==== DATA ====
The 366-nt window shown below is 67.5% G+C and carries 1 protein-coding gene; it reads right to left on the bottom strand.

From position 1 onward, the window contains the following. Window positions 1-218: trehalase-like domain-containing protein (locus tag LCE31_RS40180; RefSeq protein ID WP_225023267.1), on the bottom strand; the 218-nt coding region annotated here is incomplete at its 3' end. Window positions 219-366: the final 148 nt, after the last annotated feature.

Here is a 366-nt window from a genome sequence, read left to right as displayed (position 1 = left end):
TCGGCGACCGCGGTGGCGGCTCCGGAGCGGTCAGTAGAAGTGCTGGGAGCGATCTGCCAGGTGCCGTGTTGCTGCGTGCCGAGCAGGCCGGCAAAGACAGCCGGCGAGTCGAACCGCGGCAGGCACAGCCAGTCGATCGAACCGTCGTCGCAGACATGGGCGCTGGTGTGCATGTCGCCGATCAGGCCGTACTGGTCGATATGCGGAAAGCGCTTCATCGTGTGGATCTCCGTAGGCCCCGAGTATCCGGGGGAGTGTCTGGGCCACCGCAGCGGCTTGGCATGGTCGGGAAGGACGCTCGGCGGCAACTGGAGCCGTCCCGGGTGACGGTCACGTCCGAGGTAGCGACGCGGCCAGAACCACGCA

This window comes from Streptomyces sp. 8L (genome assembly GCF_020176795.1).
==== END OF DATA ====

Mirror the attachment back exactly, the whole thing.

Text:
The 366-nt window shown below is 67.5% G+C and carries 1 protein-coding gene; it reads right to left on the bottom strand.

From position 1 onward, the window contains the following. Window positions 1-218: trehalase-like domain-containing protein (locus tag LCE31_RS40180; RefSeq protein ID WP_225023267.1), on the bottom strand; the 218-nt coding region annotated here is incomplete at its 3' end. Window positions 219-366: the final 148 nt, after the last annotated feature.

Here is a 366-nt window from a genome sequence, read left to right as displayed (position 1 = left end):
TCGGCGACCGCGGTGGCGGCTCCGGAGCGGTCAGTAGAAGTGCTGGGAGCGATCTGCCAGGTGCCGTGTTGCTGCGTGCCGAGCAGGCCGGCAAAGACAGCCGGCGAGTCGAACCGCGGCAGGCACAGCCAGTCGATCGAACCGTCGTCGCAGACATGGGCGCTGGTGTGCATGTCGCCGATCAGGCCGTACTGGTCGATATGCGGAAAGCGCTTCATCGTGTGGATCTCCGTAGGCCCCGAGTATCCGGGGGAGTGTCTGGGCCACCGCAGCGGCTTGGCATGGTCGGGAAGGACGCTCGGCGGCAACTGGAGCCGTCCCGGGTGACGGTCACGTCCGAGGTAGCGACGCGGCCAGAACCACGCA

This window comes from Streptomyces sp. 8L (genome assembly GCF_020176795.1).